I Make MistakesPosted: March 15, 2012
I made two mistakes on my last blog about the Wise Woman Celebration on May 12 in Tustin, CA. Here are my corrections. The place to go to for more information is http://cwwevents.org/ . On March 15 the price goes up to $60. I hate it when I make mistakes but it happens. So all I can say is I’m sorry and move on.
Mistakes don’t just happen. Someone makes them. In this case, I failed to do the research and rushed to print. It was very apparent to anyone who cared and I got more than one comment. I am doing my best to make amends.
Making silly errors like that used to drive me nuts. I still hate sloppy mistakes but it takes more than that to upset me for long. Life is shorter than it used to be and I don’t sweat the small stuff. I learned long ago that I am human and I must learn to love me “as is”. While I know I’m perfect at the level of the Absolute (in God’s eyes) I see plenty of room to improve here on Planet Earth.
I’ve learned to handle the actual mistake as quickly as possible and move on. Step number 10 in the 12 Step Program says, “Continued to take a personal inventory, and when we were wrong, promptly admitted it.” I have found great relief in that particular step because it freed me from having to always be right. It is literally exhausting to need to be perfect all the time.
We all learn to defend our egos and some of the ways we try to do that don’t work well. The best defense is to be careful about your work and I wasn’t. My ego took a hit and I could only make it worse by holding on to the mistake longer than I needed to. We can get in a lot of trouble defending our egos. I could try to find someone else to blame and make someone else unhappy. Or I could stop writing the blog and sink into depression, saying, “I made a mistake – I’ll never try again.” We are familiar with those techniques – we see them in our own behavior or others.
Defending the ego by refusing to admit you are wrong is common and doesn’t work well. We all know people who are difficult to live with, work with and have fun with because they couldn’t admit they were wrong about anything. I had a friend who insisted on picking all the restaurants and then defended his choice, even when the service was bad, the food was mediocre and the price was high. He was fun in a lot of ways but not when it came to dining out.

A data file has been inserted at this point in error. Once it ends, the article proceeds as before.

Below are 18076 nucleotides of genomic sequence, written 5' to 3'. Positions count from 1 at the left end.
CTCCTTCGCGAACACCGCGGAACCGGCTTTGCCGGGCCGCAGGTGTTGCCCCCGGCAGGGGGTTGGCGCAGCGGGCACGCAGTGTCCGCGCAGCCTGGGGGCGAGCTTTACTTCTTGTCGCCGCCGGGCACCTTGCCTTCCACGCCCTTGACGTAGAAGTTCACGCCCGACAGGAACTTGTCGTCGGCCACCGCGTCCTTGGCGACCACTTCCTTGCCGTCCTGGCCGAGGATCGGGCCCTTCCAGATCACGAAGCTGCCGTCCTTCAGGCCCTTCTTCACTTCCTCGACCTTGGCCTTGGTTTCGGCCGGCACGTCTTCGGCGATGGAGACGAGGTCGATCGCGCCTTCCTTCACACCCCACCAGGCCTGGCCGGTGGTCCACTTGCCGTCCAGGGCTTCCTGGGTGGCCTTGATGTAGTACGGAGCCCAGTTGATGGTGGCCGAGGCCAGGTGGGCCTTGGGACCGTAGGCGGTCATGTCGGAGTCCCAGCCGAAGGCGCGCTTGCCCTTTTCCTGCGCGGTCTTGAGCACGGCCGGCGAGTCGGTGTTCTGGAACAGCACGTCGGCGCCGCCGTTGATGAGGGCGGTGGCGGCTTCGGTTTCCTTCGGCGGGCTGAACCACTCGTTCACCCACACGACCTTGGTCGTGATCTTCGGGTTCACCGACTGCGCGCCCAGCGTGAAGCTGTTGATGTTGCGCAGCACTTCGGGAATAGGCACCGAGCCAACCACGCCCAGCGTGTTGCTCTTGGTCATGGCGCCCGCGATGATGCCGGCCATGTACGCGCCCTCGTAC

Never being able to admit you made a mistake is a dreadful burden. The worst of it is when you are stuck defending an indefensible position. When Nixon was forced to resign, one devout Republican I knew never talked about politics again. I have known more than one person who avoided marriage after one failed attempt.
Some people seem to think that they owe it to themselves to defend every action and they never admit making a mistakes. What they are really doing is defending their egos by insane or pathetic or belligerent behavior. Warmongers can’t back down. Bullies can’t say they are sorry. Experts can’t see the flaws in their own work. Beauties can’t adjust to the changes of time. Parents can’t correct their children. Teachers can’t see that they have failed when the student fails. And so it goes.
Right now, there is a lot of political jargon flooding the airwaves and one favorite expression the commentators are using the phrase, “double down”. It comes from playing blackjack and means splitting your cards and playing two hands. What that seems to mean in political language is making a preposterous statement more preposterous by defending it. Of course, politicians can never say they were wrong.
I think seeing my mistake, taking responsibility for it, and doing my level best to make amends is the sign of emotional maturity. That’s apparently not a goal of politicians but it is my goal. My guess that it is also your goal. You and I try to live our lives in integrity and harmony. If we double down, it is because we truly believe something. We may eventually change our minds but we don’t try to bluff the law of cause and effect. We know that spiritual laws are inexorable and the mistake will come back to haunt us if we don’t acknowledge it.
There is usually a real cost to a mistake. That cost can always be lessened if the mistake is acknowledged and corrected quickly. Doubling down almost always makes a mistake worse.
So I made the mistake, I’m sorry, and if you contact me quickly, I’ll try to help you not suffer from my error. That is the end of it for me. You can always make a comment on the blog if you have an opinion. But I’m letting it go. I will try to be a bit more careful but chances are good this isn’t the last time. I love you all.
How do I react when I make a mistake?
How quickly do I let go of the mistake?